For many holidays, I struggle to find a picture. No, that’s not entirely correct. I struggle to find a different picture. The usual picture for Easter is a cross at dawn. I’ve done it. You’ve done it. The guy over standing over there did it. This year it fell into my lap. It is a living example of the saying that guides my photographic endeavours, “Don’t take the picture, let the picture take you.”
One that is worn on the sweat stained shirt of a brass band member. A drummer to be exact. When I was photographing the Original OTC Steppers last Sunday, I saw this guy wearing the cross. I followed him to a bit of commotion on the parade’s break. Turns out another guy had a little too much to drink and fell on the ground. The drummer wearing the cross picked him up, talked to him for a minute and asked for medical assistance. An NOPD officer came over, looked at the situation and called for the EMTs. Our street cops are great. He could have made a big deal out of it. He didn’t.
I thought about it for a minute and made pictures of the drummer’s cross. The one that you are looking at. Seemed like the right thing to do. There’s an old Leon Russell song that talks about what I saw. He sang that when you saw some straggly, beat up old dude wandering down the street, you’d better treat him well because, “He might be the Prince of Peace returning.” I can hear Leon’s gruff old voice singing it now. In my head.
It’s not all as heavy as that. One of my neighbors posted something on Facebook about Easter that said something like, “It’s not only about the eggs, it’s also about the season of the lamb.” I immediately thought, “Mmmmm, seasoned lamb on the grill.” She’ll kill me for that one. Oh well. That’s how my mind works.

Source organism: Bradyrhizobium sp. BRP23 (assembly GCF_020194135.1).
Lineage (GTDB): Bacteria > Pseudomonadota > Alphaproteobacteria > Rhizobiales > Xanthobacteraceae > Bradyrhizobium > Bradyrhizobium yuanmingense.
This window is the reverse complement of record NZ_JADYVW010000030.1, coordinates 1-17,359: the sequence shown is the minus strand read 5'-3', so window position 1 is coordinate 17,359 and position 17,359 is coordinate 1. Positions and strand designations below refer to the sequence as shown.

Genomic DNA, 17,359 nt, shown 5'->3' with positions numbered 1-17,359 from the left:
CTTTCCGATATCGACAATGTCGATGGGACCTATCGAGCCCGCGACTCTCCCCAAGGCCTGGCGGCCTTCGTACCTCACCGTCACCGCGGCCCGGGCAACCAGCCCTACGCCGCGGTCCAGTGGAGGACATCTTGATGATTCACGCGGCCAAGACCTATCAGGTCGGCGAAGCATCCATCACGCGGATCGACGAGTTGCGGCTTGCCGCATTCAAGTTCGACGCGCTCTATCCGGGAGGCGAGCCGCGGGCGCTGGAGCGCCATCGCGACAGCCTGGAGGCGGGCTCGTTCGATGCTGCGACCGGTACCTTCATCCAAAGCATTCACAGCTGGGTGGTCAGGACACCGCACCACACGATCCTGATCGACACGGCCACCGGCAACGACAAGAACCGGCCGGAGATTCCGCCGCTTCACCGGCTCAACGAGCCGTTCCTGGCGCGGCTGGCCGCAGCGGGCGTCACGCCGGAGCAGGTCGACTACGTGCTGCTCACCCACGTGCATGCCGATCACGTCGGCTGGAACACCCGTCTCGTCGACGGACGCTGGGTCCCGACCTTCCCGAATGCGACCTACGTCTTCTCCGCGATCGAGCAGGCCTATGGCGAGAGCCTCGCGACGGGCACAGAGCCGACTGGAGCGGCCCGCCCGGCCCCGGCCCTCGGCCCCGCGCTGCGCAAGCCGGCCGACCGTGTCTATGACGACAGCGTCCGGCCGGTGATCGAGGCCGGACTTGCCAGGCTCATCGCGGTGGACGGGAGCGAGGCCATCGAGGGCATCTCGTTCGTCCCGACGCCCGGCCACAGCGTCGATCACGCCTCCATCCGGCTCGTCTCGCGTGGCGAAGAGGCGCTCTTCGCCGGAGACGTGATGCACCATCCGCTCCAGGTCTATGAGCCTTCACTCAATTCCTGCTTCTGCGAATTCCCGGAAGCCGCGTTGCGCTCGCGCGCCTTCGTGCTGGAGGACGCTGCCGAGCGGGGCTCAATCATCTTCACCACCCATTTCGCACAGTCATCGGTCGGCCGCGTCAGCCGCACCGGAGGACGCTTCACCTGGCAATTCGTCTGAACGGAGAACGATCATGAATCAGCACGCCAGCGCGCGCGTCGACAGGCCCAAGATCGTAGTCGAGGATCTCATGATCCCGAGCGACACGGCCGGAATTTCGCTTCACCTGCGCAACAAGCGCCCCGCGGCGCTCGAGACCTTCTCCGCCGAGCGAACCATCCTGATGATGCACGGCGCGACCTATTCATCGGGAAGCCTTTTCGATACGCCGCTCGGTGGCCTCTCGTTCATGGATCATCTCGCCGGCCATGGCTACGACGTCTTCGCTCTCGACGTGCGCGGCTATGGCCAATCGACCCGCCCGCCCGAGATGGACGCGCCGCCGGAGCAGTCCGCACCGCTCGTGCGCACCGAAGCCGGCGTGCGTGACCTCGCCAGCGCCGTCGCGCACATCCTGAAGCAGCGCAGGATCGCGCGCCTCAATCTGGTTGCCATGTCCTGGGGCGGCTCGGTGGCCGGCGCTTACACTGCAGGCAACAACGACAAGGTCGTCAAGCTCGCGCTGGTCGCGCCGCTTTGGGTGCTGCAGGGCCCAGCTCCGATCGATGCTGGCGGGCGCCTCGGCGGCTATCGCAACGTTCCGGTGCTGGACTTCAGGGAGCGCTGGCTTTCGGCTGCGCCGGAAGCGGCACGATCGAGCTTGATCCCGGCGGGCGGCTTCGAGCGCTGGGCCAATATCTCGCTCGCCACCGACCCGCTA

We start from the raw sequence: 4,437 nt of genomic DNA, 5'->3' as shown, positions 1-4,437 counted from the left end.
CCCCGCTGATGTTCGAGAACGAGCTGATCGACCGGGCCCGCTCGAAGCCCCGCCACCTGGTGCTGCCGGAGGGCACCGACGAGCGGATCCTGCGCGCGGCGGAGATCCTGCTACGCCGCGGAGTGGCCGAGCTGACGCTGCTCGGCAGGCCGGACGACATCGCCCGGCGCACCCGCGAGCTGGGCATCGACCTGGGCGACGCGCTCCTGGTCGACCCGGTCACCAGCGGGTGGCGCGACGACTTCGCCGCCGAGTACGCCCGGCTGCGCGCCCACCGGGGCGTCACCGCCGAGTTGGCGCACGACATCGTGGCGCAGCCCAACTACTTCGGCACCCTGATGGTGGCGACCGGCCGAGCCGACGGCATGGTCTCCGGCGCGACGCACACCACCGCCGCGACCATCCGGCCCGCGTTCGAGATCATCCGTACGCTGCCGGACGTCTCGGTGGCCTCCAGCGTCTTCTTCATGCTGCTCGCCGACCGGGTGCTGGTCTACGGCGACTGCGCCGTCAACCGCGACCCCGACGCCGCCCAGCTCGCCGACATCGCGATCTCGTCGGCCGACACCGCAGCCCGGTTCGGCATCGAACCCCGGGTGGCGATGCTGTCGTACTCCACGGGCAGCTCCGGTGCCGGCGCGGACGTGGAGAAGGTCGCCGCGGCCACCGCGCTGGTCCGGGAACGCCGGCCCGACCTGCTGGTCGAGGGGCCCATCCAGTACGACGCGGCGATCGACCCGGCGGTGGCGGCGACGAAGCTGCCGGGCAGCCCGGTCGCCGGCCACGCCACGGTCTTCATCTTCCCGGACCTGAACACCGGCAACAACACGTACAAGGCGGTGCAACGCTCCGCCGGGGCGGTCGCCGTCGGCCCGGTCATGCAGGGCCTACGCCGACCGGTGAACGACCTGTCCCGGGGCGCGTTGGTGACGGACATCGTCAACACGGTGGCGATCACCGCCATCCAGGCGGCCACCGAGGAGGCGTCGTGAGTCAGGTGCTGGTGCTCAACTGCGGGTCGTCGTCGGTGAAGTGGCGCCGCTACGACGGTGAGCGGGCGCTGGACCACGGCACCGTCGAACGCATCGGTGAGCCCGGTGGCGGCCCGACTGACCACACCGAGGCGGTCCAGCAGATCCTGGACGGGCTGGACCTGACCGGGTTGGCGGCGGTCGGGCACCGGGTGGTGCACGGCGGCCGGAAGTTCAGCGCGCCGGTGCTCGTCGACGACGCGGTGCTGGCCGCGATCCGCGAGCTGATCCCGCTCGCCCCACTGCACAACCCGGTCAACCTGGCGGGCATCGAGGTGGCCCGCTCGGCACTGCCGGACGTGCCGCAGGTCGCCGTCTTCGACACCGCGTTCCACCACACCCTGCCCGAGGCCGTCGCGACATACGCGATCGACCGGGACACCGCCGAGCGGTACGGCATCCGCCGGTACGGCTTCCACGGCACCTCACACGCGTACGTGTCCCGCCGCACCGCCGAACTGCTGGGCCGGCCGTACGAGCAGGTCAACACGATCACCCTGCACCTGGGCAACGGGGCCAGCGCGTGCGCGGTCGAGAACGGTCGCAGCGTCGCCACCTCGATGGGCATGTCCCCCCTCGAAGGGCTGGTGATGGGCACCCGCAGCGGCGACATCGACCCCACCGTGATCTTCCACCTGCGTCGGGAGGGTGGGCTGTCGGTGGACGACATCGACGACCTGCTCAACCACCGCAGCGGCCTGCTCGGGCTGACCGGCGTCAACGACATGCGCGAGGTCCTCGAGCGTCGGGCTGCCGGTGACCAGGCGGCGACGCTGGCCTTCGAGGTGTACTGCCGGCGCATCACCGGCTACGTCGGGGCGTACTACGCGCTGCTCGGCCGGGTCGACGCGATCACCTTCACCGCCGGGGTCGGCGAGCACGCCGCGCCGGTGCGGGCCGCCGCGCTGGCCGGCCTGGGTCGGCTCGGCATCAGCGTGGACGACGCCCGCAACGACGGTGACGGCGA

The picture. I already told you about it. But, it did do one thing for me. It helped me to let myself off the hook. I’ve been thinking about the cemetery picture at sunset. The one I made on St. Joseph’s Night. I was thinking I should have saved it for today. But, luck or fate was with me. Again.
One more thing.
Happy Easter. Happy Passover. Happy Spring.
Second lines and drums.
The tuba may start it, but the drums fill it. And, help to set the pace. Speaking of pace, I’m a little late today. I got really jammed up. Between some major dental work, finishing the technical issues of this computer that concluded with a power loss in the city so I had to redo everything, and taking pictures, time slipped away.
I got it done. All of it.
Of course that means, you’ll see two posts within about 18 hours of each other. Hopefully, you’ll like that.
This is another view from the Undefeated Divas second line. Check out all the sticks. This guy is prepared. Break one or drop one and he can just keep going. Sort of like me. I hope to never drop one, but cameras do break. I usually work with two. Same bodies. But, very different lenses. One is wide. The other is longer, for tighter work. If something should happen to one camera, I still can work with the other. That’s very old school thinking. Only a few people work with more than one camera these days.